I like to dabble in all sorts of things, like to shake up my thinking a bit. Feng Shui was one of those interests that I took up for a time and I even incorporated some of its ideas into my home here and there. For instance the far corner of the greenhouse, the “wealth corner”, is full of Jade plants, or money plants. There are other little touches throughout the house too. And I admit that keeping the Chi flowing is a good reason to tidy up. But for an old hippie like me, there are just too many rules to Feng Shui, so I just picked up a few that I liked.

Feng Shui Mosaic, Helen Bushell,

When I found the Foo Dog or Lion at a flea market, I knew I just had to do another Oriental Shrine pique assiette mosaic and I wanted to incorporate a bit of Feng Shui too. I’d already done a small shrine incorporating a couple of Blue Willow porcelain saucers, some chopstick rests, a little Buddha and a stork figurine.  Pique Assiette mosaics, by the way, are a type of mosaic quite different from the usual mosaic made with tesserae, because of the use of the dishes and ornaments.

I’d been trying to cut a round mirror when it just cracked on its own in this wonderful semi-moon shape. Well, something like that cannot be wasted! The shape of that mirror dictated the shape of the shrine and created the shoulders to put the little chopstick rests on. Everything just flowed together.

Where did I get almost all of these wonderful ingredients for the shrine? Well, here in Victoria, we have the most wonderful Chinatown ever. I love shopping in Chinatown, especially in a hidden little alley called Fan Tan Alley which is just too much fun to prowl.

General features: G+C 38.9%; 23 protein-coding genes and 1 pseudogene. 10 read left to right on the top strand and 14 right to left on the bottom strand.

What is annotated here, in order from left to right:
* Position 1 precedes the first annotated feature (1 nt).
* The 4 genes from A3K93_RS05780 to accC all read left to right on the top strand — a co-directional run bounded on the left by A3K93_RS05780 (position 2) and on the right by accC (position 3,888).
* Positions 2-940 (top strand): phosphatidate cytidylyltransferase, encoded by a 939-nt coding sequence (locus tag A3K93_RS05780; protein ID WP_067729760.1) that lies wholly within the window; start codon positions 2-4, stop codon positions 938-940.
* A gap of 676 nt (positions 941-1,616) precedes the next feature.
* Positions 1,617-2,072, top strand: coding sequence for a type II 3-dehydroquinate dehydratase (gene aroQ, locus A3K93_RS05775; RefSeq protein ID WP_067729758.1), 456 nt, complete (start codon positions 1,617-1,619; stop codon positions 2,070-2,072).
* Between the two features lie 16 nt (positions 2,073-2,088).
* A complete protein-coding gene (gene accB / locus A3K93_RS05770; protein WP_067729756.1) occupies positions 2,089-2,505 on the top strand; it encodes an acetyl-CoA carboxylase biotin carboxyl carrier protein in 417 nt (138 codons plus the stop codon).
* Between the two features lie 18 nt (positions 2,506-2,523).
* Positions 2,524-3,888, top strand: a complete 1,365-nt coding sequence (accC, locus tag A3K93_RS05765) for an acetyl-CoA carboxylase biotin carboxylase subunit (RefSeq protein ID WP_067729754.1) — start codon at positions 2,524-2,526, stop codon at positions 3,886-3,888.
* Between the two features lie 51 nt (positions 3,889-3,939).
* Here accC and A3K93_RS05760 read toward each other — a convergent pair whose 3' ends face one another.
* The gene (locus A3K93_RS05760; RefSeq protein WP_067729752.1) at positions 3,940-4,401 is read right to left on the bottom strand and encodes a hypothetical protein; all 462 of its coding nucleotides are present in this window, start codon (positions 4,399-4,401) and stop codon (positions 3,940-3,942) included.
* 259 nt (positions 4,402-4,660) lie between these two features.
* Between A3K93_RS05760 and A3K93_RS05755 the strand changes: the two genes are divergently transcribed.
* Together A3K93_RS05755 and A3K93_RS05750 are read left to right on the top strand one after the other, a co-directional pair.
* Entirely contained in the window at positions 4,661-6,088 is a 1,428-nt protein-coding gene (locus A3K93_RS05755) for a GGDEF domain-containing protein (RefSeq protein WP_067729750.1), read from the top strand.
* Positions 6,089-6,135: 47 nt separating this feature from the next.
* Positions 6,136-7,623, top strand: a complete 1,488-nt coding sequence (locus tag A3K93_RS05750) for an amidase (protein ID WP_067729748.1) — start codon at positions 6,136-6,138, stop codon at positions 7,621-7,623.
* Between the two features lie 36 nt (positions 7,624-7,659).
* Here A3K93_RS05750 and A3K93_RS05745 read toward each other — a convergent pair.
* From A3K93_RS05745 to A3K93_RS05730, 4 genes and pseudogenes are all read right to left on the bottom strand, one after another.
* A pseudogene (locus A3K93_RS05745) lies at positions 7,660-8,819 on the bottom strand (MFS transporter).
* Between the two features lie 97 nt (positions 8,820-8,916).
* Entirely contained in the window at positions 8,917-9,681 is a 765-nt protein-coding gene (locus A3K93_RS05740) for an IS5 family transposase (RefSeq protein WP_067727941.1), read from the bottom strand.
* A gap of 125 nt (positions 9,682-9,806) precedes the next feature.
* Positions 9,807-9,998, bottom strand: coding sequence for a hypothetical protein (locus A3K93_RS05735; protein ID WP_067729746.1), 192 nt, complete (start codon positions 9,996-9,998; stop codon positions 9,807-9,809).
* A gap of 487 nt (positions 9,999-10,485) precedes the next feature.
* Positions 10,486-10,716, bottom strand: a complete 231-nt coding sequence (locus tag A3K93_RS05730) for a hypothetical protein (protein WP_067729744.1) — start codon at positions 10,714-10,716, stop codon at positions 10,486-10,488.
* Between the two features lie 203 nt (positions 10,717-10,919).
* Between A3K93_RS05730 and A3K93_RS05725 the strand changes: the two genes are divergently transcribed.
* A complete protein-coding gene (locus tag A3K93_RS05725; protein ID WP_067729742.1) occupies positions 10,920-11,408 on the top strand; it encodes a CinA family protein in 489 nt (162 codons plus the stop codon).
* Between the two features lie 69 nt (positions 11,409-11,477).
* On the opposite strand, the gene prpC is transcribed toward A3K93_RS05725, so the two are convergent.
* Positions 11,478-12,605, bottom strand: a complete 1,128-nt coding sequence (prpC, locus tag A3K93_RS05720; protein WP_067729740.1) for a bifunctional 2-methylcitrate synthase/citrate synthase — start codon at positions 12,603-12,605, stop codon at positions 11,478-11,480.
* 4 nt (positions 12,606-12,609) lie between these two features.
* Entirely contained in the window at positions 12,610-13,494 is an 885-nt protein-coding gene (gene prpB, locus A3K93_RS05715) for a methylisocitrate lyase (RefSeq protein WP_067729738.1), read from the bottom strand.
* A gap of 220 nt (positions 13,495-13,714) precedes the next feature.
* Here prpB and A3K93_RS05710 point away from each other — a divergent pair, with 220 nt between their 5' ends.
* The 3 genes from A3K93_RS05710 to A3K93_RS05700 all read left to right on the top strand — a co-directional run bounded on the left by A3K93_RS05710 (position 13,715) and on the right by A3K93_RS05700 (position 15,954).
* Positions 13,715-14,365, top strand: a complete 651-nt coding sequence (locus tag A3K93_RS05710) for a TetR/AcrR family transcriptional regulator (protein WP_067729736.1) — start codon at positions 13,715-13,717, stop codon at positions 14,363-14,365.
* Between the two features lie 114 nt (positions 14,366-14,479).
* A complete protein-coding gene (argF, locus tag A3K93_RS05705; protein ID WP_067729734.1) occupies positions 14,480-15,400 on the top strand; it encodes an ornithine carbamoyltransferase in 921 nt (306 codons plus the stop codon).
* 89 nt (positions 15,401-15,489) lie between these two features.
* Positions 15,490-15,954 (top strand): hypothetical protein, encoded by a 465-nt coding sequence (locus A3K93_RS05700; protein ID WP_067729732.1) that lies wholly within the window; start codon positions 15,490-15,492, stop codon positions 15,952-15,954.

Fan Tan Alley entrance from Pandora Street, Victoria BC, photo
The mystery entrance to Fan Tan Alley from Pandora Street
Fan Tan Alley,  Victoria BC, photo
Character shops in the alley
Fan Tan Alley,  Victoria BC, photo
The window of Dragon Song Music
Fan Tan Alley,  Victoria BC, photo
Baskets in a Fan Tan shop window

Now, with the find of the Foo dog, again things that I needed just seemed to fall into my lap. The background was made from some really good, antique Blue Willow dishes, given to me by an antique dealer friend of Eric’s. They were chipped and perfect for breaking. And break they did, like butter! So easy to cut and shape.


detail, Foo Dog Mosaic, by Helen Bushell,

More chopstick rests and another little Buddha were found on a trip to Chinatown. Any excuse to go there will do, after all. Other oriental saucers were found in Value Village and before I knew it, the piece was ready to start.

Foo Dog Mosaic, by Helen Bushell,

But this time I wanted to incorporate some Chi into the design. Chi is a flow of energy in Feng Shui . For that I wanted a water flow, so I created a little “golden river” for the fish to swim in, that led to the serene Buddha. The Foo Dog or Lion was at the gate to protect the Buddha and would keep the “Blue Willow garden” tranquil.

And so Feng Shui, with a nod to tranquility, Chi, and the garden became a design element in this little shrine.